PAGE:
Mainframe Blog

IBM’s zIIP for Mainframe Explained

Jim Dee
by Jim Dee


As a follow-up to Phil Grainger’s post about zIIP offload, I thought it was worth spending a few moments to focus on the characteristics of code that can run on a zIIP as well as code that could suffer minimum performance loss if it was rewritten to run on a zIIP rather than a general purpose processor (GP).

IBM introduced the zIIP (system Z Integrated Information Processor) in 2006. IBM licenses zIIP hardware for a fraction of the corresponding charges for GPs. More importantly to you, zIIP processors are not counted in the basis for software charges, so you can see major savings by shifting workload from GPs to zIIPs. In addition, zIIP processors are run “at full speed,” so you can actually get more processing done in less time if your GPs are not full capacity models.

So why not simply replace every GP with a zIIP and save money on both hardware and software?

First, IBM has placed a restriction on zIIP usage. Originally, there could be no more than one zIIP per GP in a CEC, but some models now allow two zIIPs per GP. Second, IBM’s license agreement places restrictions on the kind of code that is eligible to run on a zIIP; the code must run in a z/OS enclave under the control of an SRB (service request block).

The use of an enclave means that the work is dispatched by z/OS Workload Manager (WLM). Code run from the enclave can be handled by a common set of WLM controls and policies because the code has a common set of characteristics. Scheduling an SRB instead of attaching a task control block (TCB) implies further restrictions; the most pertinent of these is that no SVC (except ABEND) can be issued, which prevents the use of many z/OS services commonly invoked by application programs. This has been misunderstood as “you cannot do I/O on a zIIP,” which is not true. However, it is true that QSAM and BSAM, which many application programs use to perform sequential file I/O, cannot be invoked from SRB code because they issue SVCs.

For completeness, we should mention “zAAP on zIIP,” by which IBM allows processes that are zAAP eligible to run on a zIIP in environments where there are no zAAPs. Very little legacy code fits this profile, but we are seeing more DB2 installations that are converting legacy COBOL applications to Java because programmers are easier to find than ones with COBOL skills. A side effect of this move is to render legacy applications to be zIIP eligible after they are rewritten into Java.

So why aren’t your mainframe vendors zIIP enabling all of the code in all their products? The answer gets back to the second restriction mentioned above – to be zIIP eligible, code must run under an SRB and therefore cannot invoke many z/OS services. Most existing product code was written to run in TCB mode. Historically, SRB mode code was used only where it was considered a cost effective way to do cross memory processing.

Let’s look at a hypothetical piece of code (part of a software product) that runs under a TCB today and makes no SVC calls. To make the code zIIP eligible, we must do something like the following each time we execute the code:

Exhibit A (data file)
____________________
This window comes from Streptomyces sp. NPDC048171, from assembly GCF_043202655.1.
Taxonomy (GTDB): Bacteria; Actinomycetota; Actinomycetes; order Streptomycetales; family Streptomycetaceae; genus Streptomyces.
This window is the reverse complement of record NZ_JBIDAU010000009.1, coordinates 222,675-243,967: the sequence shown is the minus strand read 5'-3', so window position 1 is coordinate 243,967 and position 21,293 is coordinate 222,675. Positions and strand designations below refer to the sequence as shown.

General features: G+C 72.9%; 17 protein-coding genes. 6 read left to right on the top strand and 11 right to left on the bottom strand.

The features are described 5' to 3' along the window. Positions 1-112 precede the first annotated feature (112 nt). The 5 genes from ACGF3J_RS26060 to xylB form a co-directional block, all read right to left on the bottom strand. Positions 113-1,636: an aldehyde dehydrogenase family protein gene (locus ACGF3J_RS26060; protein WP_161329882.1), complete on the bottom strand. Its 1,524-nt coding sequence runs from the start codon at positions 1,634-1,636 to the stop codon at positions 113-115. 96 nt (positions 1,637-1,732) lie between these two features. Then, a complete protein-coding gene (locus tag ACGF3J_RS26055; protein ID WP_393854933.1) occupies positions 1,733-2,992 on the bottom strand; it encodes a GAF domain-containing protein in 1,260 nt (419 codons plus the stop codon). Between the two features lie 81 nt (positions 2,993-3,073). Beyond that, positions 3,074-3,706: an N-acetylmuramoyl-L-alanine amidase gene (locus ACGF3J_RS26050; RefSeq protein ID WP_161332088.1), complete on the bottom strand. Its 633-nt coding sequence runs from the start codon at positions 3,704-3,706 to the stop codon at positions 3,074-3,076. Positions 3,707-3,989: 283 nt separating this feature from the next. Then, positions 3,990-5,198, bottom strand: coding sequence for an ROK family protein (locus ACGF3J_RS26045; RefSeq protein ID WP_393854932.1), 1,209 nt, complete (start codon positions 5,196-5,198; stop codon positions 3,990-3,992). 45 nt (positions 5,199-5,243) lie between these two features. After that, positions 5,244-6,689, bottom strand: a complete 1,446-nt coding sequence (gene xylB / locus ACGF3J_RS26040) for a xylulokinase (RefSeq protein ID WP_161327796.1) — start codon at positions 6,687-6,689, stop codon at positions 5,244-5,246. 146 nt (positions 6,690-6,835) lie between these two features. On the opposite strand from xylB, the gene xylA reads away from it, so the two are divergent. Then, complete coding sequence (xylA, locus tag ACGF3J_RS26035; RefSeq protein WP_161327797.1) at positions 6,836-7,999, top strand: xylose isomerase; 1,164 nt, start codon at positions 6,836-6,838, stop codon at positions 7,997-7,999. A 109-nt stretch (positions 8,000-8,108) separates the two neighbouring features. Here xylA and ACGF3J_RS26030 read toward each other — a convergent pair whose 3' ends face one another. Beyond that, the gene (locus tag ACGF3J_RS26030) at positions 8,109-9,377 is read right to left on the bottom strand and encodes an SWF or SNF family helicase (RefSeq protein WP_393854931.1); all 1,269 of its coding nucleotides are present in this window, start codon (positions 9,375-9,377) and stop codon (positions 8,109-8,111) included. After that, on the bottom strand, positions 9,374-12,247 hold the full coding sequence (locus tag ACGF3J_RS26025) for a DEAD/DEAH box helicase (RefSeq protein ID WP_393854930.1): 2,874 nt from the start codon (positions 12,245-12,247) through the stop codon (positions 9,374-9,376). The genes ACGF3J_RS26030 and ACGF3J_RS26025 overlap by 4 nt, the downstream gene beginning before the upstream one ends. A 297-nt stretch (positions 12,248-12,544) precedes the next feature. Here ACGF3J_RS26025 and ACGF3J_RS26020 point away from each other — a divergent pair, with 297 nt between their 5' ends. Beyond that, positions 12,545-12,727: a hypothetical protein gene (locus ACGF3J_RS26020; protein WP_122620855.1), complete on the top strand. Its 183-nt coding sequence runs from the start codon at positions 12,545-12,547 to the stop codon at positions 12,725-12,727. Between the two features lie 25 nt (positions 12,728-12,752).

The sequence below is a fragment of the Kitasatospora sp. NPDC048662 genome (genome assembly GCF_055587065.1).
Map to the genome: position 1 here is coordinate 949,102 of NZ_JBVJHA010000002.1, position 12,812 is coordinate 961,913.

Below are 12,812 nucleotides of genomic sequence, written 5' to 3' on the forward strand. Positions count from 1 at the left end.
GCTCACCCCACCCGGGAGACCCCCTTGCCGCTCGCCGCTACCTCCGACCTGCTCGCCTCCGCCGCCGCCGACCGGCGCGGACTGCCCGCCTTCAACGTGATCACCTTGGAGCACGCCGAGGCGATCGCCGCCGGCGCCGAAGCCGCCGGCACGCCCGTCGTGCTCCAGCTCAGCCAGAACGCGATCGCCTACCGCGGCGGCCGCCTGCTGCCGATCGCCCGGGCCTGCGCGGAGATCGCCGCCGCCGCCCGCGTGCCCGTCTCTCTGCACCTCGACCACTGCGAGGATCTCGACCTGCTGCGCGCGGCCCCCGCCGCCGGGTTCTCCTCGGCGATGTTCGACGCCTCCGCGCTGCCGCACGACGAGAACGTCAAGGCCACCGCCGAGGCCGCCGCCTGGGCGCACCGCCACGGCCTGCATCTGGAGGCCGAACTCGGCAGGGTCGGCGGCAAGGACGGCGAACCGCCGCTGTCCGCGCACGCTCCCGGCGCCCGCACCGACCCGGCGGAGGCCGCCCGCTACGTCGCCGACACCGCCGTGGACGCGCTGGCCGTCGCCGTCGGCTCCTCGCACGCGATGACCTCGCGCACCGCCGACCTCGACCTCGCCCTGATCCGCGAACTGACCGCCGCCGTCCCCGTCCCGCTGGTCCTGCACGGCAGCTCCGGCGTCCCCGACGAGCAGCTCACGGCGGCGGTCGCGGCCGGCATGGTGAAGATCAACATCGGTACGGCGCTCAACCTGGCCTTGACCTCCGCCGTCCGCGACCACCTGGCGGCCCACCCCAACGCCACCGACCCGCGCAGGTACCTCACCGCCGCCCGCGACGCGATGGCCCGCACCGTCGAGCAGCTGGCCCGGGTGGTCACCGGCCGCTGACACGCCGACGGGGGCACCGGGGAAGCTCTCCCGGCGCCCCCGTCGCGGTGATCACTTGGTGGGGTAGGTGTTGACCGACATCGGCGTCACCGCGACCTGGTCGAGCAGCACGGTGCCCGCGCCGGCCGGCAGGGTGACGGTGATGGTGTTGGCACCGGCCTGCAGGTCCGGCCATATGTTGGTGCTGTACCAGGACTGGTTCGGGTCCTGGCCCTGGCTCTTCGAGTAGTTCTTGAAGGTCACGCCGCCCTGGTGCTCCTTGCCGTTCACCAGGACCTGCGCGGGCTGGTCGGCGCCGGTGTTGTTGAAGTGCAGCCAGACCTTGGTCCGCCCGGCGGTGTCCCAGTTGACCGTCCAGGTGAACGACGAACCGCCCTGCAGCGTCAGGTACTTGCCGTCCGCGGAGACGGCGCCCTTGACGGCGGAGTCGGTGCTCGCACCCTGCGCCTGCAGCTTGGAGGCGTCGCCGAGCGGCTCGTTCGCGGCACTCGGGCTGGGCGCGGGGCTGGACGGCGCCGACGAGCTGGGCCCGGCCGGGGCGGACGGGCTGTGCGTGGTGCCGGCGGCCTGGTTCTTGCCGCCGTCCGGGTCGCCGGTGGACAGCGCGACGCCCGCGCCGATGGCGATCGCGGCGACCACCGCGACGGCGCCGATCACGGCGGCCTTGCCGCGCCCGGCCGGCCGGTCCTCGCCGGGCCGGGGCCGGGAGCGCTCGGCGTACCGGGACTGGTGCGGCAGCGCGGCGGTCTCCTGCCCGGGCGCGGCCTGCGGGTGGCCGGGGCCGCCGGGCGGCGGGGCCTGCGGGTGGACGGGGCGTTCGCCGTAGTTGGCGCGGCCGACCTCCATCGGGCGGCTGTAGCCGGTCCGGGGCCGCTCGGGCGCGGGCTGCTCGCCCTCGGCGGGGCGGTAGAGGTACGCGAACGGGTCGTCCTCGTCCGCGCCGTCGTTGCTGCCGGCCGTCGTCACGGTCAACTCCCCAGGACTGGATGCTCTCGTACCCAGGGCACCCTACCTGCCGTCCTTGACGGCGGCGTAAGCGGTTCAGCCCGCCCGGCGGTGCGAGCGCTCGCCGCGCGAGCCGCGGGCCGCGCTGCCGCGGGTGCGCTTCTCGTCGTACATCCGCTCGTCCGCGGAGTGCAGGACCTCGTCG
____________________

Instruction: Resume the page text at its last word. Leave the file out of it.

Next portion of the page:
1. Set up the SRB in memory to point to the code to be executed.
  2. Issue the IEAMSCHED macro to schedule the SRB for execution.
  3. The originally executing TCB code must wait for the SRB code to execute.
  4. When the SRB code completes, it must signal the TCB code to resume before terminating.

Alternatively, we could start the SRB once, then loop and wait in the SRB code instead of scheduling a new SRB each time the function is to be performed.

The overhead incurred in moving from TCB to SRB mode and back will incur a CPU cost. Vendors weigh the advantages of making code zIIP eligible with the CPU costs to determine what code will be most efficient for users.

Vendors should make their products zIIP eligible where feasible. They should focus on programs that are CPU intensive, don’t contain the z/OS services calls that cannot be made from an SRB, and don’t require much I/O. The programs must be executed often enough that the CPU savings on your GPs will be substantial.

While it would be nice if we could enable all of the code in every one of your z/OS software products to run on zIIP instead of GPs, that is unrealistic.

One last thing is that the license that allows third party vendors to zIIP-enable their code specifically prevents use of the license to zIIP enable OTHER code to run on a zIIP. So a vendor can zIIP-enable code they have written, but they could not write a tool to zIIP-enable a customer’s code.

I hope the information in this article will provide you with the information you need to discuss zIIP exploitation with your vendors.


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These postings are my own and do not necessarily represent BMC's position, strategies, or opinion.

About the author

Jim Dee

Jim Dee

Jim Dee is a Corporate Architect in the Data Management organization in R&D at BMC Software. He is responsible for the technical content and integration of the DB2 for z/OS product lines. He has worked at BMC since 1990, mostly in DB2 Backup and Recovery, as a developer, product author, and architect, and has held his current position as Chief Architect since 2007. Prior to joining BMC Software, Jim worked at various employers in the IT industry for 16 years. He worked as an application developer, systems programmer, DBA, and vendor developer. Jim has a B.A in Mathematics with a minor in Computer Science from Queen’s University in Kingston, Ontario.